The present world is currently made up of two types of states, or two sub worlds, the developed and underdeveloped. The developed world is connected, stable, and for the most part capitalistic in nature. In contrast the underdeveloped world is stricken with war, famine, poverty, and has little or no economy. This underdeveloped world poses a threat to the developed world, with conditions that only foster rebellion and terrorism. A future with out this threat can only be achieved by a developed world in which states work together to bring the opportunities that it knows to the lesser states and regions around the world.
The developed world has many different names among different people. To Mr. Barnett and Mr. Friedman it is called the “functioning core” or “core” and the “world of order.” Of course the name can only exist with the meaning behind it and both of theses names stand for the privileged, the stable, and working states of the world. These two men have different names and slightly different meanings and policies to deal with the under-privileged states of the world.
Mr. Barnett’s “non-integrating gap” or “gap” consists of failed states and war torn areas that are lacking stability and strong economies. Environments like this foster terrorism and civil unrest that can ravage nations for decades. Barnett believes this “gap” to be a “strategic threat environment,” and one that must be dealt via a “long term military commitment.” Mr. Barnett believes that these “gap” states will continue to be the incubator of terrorism until they are changed, a change that will not only bring security to the developed world but also bring prosperity and stability to the underdeveloped world. In his paper Mr. Barnett seems to favor a more unilateral approach by the U.S. regarding the international system; he uses “America” and “U.S. Military” on more than a few occasions and brings up the point that where the U.S. military has been present in the past (i.e. Germany and Japan) there is a “core” state. Mr. Barnett was also a supporter of the war in Iraq but not for humanitarian or the WMD reasons but for the policy towards the underdeveloped world that the U.S. would have to take after the invasion.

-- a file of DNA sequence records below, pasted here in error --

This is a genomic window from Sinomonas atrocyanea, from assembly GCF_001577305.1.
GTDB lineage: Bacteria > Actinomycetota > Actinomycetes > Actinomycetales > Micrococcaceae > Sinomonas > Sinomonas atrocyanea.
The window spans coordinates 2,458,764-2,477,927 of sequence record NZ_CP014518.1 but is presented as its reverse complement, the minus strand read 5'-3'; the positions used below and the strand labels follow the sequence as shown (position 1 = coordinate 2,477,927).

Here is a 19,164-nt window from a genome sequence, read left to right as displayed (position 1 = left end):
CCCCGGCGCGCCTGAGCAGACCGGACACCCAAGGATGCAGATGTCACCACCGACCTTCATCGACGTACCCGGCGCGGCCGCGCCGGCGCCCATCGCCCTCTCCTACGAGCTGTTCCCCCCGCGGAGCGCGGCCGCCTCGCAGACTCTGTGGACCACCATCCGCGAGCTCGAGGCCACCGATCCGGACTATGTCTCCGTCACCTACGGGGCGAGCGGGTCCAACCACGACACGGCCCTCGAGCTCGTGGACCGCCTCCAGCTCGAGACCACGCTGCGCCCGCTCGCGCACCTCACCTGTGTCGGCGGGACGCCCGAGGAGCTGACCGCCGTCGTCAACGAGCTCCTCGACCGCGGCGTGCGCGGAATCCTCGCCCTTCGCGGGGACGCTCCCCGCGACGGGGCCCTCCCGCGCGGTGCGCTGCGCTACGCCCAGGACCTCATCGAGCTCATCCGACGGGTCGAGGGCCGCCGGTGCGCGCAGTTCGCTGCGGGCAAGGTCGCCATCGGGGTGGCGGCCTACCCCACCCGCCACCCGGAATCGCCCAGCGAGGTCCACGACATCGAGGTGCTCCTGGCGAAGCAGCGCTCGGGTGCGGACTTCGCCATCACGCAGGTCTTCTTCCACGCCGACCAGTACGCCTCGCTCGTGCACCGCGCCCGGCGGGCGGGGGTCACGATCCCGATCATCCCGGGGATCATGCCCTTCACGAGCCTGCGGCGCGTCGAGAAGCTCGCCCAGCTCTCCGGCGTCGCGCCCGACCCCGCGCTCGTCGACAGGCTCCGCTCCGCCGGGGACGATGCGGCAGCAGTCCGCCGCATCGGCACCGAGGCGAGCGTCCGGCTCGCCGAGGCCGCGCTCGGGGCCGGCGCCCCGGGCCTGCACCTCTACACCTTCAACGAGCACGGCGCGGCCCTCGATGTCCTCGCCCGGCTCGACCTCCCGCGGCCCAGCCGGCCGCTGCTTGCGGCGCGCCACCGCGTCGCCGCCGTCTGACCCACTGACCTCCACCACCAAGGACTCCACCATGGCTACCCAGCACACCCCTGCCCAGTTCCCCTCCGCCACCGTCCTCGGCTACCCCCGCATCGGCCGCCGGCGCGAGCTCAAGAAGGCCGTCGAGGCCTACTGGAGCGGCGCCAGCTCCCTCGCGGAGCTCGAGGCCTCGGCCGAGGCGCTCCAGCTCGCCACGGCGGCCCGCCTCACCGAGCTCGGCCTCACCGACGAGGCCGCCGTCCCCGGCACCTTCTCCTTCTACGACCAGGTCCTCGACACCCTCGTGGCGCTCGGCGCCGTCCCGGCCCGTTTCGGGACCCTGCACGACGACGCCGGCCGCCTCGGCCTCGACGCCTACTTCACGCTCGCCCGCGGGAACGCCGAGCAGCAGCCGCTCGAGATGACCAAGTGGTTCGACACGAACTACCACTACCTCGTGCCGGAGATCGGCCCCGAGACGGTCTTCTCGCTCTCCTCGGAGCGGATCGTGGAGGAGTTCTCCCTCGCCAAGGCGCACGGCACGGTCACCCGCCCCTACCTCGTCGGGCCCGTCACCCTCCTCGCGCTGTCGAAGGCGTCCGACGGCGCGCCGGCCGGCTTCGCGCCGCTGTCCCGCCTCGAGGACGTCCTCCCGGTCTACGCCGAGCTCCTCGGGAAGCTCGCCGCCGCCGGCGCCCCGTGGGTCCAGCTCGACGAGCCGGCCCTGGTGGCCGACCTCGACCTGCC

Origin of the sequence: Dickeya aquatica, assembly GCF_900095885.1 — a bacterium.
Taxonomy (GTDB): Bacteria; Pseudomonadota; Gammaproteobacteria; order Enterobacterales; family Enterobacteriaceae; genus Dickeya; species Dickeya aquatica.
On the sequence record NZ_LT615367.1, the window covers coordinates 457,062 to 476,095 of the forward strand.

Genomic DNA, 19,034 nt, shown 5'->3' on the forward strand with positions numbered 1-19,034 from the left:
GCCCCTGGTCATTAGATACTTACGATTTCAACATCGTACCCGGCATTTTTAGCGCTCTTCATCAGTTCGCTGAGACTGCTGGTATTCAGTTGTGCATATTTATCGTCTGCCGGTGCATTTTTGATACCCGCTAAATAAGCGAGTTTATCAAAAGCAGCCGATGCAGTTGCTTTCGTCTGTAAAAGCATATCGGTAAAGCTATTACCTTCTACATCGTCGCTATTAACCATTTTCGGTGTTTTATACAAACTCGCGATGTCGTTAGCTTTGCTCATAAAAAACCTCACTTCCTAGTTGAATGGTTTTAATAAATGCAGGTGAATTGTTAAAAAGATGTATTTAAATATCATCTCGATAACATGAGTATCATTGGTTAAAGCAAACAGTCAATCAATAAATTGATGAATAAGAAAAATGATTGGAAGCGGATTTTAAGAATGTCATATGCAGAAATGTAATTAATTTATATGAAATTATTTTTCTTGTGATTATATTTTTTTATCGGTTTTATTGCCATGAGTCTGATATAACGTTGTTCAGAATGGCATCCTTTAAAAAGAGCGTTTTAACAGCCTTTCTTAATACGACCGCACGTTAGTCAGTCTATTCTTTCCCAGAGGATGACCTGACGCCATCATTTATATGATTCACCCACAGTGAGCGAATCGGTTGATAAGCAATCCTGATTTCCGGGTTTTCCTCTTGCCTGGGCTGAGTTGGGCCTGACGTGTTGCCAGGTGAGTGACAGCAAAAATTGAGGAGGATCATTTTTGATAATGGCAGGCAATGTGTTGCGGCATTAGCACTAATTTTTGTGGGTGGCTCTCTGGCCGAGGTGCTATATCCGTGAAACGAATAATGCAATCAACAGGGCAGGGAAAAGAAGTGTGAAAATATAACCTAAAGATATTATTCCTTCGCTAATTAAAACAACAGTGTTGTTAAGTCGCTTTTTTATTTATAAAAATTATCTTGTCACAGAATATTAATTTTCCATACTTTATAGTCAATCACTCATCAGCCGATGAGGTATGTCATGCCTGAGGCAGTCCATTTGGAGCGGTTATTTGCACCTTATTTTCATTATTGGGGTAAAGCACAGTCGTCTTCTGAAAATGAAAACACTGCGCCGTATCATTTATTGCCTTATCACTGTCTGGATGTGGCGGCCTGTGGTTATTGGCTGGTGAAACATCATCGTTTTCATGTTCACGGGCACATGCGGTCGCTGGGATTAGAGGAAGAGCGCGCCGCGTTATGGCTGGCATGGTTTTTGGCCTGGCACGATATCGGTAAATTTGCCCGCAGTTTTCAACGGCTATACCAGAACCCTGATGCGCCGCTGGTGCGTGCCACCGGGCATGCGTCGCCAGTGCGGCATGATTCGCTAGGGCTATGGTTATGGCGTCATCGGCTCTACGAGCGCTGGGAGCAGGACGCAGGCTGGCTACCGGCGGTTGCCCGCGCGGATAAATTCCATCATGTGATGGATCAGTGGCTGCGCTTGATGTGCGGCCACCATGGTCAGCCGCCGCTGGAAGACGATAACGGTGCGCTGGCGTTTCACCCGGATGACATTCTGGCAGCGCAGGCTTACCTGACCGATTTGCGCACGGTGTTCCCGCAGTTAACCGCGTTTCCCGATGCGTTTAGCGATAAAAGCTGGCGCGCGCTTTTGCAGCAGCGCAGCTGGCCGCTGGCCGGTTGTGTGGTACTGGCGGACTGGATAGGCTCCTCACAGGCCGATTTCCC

Mr. Barnett also has a third category; it is called the “seam states.” These “seam states” are states that are not quite “core or “gap” states. These states have characteristics of both “gap” and “core” states and could at any time fall into the “gap.” The real concern about these states is that they provide a gateway for the religious fundamentalists to access the “core” states. For the most part “seam” states border both “core” and “gap” states. This third category calls for the “core” states to help shed the “gap” like characteristics of these states and bring them into the core before major problems occur.
Like Mr. Barnett, Mr. Friedman’s “world of disorder” consists of under-developed states. These states are composed of rogue states and terrorist organizations that prey on the unfortunate people of the underdeveloped world. Mr. Friedman also sees the “world of disorder” as a growing problem for the “world of order.” The policy of dealing with these states is where the two men differ further. Where Mr. Barnett proposes a more unilateral policy for the U.S., Mr. Friedman is for a more multilateral approach but with reservations. He believes that in some cases the U.S. has to overlook the opinions of states when those opinions have little real backing. This was in fact what the U.S. government had to do when it came to the Iraq war where two permanent members of the UN. Security council showed signs of vetoing a US backed resolution calling for military intervention in Iraq. One of the two states, Russia, had serious economic concerns with the outcome of the war. Russia, having a heavy dependence on oil sales, would not like to see the opening up of Iraqi oil fields to the international market. France’s opposition towards the war in Iraq was not as clear-cut as that of Russia’s.